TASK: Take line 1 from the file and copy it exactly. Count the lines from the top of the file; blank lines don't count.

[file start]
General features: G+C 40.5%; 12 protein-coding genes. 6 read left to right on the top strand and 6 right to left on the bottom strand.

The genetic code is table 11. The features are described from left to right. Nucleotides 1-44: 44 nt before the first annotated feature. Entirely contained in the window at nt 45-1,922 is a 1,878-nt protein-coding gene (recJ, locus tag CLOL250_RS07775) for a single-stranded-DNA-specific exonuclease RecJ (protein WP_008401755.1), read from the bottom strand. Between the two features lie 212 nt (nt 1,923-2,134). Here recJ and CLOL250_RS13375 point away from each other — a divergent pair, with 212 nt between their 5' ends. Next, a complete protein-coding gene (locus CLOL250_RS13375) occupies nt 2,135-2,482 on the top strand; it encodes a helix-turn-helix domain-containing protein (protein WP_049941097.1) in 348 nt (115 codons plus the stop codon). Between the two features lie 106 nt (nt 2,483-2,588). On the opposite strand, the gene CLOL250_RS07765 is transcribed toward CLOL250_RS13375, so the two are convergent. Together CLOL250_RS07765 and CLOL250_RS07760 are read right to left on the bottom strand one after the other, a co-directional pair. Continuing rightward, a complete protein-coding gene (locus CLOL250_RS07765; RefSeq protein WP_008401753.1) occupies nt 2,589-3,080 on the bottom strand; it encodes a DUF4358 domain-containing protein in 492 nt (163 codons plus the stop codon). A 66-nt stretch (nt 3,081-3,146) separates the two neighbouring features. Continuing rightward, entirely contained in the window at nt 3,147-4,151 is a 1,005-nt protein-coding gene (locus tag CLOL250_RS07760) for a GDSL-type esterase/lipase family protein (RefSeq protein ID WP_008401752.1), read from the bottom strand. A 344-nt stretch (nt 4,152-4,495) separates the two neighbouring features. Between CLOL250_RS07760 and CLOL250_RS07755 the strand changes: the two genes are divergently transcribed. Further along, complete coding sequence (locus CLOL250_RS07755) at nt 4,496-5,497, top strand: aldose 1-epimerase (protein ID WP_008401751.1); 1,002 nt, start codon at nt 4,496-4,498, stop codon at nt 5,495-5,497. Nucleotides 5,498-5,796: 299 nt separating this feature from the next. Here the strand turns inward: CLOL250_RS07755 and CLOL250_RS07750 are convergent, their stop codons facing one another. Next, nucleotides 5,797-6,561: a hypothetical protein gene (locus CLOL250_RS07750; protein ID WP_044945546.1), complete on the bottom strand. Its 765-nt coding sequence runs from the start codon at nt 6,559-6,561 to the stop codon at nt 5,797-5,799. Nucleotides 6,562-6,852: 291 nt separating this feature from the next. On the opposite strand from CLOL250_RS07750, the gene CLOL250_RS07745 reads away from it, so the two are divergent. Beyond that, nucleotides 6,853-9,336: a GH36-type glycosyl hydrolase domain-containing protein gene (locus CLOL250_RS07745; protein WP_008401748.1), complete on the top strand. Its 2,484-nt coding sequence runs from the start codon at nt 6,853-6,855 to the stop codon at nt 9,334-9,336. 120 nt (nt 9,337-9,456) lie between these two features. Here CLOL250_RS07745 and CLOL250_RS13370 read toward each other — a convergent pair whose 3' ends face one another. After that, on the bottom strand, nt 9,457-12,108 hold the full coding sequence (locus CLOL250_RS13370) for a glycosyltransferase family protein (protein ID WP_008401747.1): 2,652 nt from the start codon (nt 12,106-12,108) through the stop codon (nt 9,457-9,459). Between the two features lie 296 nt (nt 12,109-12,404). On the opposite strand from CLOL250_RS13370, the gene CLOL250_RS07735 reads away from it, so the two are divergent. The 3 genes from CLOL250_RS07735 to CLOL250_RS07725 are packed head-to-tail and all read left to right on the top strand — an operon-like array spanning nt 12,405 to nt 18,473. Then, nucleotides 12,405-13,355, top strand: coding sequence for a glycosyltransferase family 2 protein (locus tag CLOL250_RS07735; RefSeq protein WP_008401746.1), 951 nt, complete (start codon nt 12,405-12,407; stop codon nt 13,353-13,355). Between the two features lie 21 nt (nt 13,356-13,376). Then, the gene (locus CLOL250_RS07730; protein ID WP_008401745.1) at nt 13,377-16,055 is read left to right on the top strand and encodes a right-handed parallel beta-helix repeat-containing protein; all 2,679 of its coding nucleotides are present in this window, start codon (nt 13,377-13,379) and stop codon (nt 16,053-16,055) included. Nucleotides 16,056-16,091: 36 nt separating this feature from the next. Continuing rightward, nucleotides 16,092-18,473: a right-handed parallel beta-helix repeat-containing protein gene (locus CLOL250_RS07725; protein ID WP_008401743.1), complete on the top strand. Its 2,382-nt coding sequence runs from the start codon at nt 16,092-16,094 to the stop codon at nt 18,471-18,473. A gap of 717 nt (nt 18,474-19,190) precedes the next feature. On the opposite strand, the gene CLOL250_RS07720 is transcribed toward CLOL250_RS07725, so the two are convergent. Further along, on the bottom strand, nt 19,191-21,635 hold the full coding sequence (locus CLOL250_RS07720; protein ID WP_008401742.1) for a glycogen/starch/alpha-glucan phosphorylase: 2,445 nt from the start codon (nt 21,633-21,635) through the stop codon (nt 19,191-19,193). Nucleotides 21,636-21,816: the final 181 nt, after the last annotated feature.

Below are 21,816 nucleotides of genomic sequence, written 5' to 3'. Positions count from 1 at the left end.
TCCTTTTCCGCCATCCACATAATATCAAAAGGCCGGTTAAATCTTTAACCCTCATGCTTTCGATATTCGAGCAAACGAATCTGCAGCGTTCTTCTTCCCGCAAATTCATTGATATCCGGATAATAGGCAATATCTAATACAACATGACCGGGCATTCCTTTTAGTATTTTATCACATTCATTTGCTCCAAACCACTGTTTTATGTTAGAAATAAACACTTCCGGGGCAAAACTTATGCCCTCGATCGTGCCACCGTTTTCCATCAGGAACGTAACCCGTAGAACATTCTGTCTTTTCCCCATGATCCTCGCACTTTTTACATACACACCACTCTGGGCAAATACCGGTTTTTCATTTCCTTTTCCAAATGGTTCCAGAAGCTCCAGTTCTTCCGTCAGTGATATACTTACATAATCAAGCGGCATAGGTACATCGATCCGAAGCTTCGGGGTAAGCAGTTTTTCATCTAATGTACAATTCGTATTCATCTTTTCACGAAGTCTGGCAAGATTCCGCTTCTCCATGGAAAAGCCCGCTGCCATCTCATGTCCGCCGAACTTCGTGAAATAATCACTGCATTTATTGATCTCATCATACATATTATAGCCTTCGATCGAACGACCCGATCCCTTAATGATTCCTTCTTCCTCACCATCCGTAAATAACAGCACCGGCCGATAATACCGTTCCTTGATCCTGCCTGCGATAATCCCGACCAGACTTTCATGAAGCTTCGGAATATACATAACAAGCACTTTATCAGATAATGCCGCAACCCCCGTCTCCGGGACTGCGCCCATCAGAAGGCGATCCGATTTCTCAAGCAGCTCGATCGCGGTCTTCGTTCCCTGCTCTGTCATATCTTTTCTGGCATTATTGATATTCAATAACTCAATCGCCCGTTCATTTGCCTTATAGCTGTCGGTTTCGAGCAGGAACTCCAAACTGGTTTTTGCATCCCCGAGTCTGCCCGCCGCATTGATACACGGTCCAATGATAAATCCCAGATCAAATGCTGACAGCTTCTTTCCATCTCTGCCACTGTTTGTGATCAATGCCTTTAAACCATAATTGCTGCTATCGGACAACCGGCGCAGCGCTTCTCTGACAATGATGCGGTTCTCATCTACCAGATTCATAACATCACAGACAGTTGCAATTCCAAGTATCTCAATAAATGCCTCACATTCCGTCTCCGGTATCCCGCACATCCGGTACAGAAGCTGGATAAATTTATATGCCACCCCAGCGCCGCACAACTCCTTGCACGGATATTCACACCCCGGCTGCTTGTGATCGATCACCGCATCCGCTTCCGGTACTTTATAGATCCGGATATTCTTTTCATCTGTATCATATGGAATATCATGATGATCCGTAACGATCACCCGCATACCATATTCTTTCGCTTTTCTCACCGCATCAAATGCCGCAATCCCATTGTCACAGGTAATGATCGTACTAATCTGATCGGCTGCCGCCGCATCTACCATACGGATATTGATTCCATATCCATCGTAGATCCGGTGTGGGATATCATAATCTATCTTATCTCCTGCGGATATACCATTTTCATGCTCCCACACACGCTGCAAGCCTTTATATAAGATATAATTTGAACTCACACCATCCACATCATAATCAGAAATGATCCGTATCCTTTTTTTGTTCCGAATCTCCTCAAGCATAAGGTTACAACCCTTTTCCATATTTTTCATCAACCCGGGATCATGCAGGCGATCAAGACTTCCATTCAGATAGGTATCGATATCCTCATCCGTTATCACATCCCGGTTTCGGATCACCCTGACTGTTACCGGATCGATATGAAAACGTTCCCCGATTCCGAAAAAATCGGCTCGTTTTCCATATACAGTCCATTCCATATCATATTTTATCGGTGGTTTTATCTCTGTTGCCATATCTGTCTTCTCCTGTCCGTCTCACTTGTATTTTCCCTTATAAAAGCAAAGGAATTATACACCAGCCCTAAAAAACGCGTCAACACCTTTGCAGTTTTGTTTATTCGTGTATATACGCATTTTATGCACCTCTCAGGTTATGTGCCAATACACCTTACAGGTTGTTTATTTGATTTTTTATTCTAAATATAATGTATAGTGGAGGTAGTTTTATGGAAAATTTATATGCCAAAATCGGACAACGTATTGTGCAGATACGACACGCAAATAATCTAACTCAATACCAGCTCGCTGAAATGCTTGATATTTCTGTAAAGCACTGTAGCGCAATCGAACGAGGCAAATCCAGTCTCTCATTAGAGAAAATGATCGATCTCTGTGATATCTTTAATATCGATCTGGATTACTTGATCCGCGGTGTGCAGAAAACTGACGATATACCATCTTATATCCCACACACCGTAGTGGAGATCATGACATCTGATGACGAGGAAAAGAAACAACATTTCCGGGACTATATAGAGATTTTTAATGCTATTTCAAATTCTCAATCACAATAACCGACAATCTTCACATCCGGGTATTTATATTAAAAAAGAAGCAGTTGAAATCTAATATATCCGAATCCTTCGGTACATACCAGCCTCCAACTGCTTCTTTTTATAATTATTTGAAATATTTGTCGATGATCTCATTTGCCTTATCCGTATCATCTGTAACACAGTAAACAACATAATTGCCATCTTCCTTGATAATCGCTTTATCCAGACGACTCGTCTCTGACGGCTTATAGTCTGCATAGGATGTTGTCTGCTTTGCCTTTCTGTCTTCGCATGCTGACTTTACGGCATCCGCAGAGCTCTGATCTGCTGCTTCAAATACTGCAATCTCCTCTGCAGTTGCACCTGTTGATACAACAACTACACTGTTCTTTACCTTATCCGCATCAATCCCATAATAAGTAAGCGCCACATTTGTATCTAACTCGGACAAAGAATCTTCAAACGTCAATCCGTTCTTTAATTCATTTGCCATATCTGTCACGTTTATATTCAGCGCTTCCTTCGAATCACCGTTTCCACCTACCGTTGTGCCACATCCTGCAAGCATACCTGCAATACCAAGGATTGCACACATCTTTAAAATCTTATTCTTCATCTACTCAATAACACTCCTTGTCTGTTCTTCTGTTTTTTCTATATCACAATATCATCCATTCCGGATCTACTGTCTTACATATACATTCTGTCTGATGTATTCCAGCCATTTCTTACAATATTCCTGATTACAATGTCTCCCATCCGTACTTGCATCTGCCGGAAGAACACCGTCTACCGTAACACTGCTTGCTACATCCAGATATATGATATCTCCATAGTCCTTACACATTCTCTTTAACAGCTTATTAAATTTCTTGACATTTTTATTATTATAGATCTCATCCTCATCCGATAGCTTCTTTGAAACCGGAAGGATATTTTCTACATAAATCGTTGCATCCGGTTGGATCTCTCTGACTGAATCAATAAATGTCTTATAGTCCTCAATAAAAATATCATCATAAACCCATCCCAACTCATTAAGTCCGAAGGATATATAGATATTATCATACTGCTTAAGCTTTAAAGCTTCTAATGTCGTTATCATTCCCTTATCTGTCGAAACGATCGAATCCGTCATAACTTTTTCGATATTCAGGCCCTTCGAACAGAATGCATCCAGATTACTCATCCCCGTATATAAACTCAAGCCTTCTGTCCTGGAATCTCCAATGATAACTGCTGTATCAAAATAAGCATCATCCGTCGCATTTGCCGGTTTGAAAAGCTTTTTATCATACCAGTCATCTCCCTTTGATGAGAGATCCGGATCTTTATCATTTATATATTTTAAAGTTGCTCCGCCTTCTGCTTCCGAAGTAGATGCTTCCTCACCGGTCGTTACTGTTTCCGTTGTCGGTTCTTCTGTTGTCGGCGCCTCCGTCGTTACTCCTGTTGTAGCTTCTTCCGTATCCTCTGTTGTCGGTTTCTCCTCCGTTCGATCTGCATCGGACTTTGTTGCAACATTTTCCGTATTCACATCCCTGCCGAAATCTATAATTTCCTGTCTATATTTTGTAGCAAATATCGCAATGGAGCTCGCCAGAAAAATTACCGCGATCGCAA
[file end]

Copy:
General features: G+C 40.5%; 12 protein-coding genes. 6 read left to right on the top strand and 6 right to left on the bottom strand.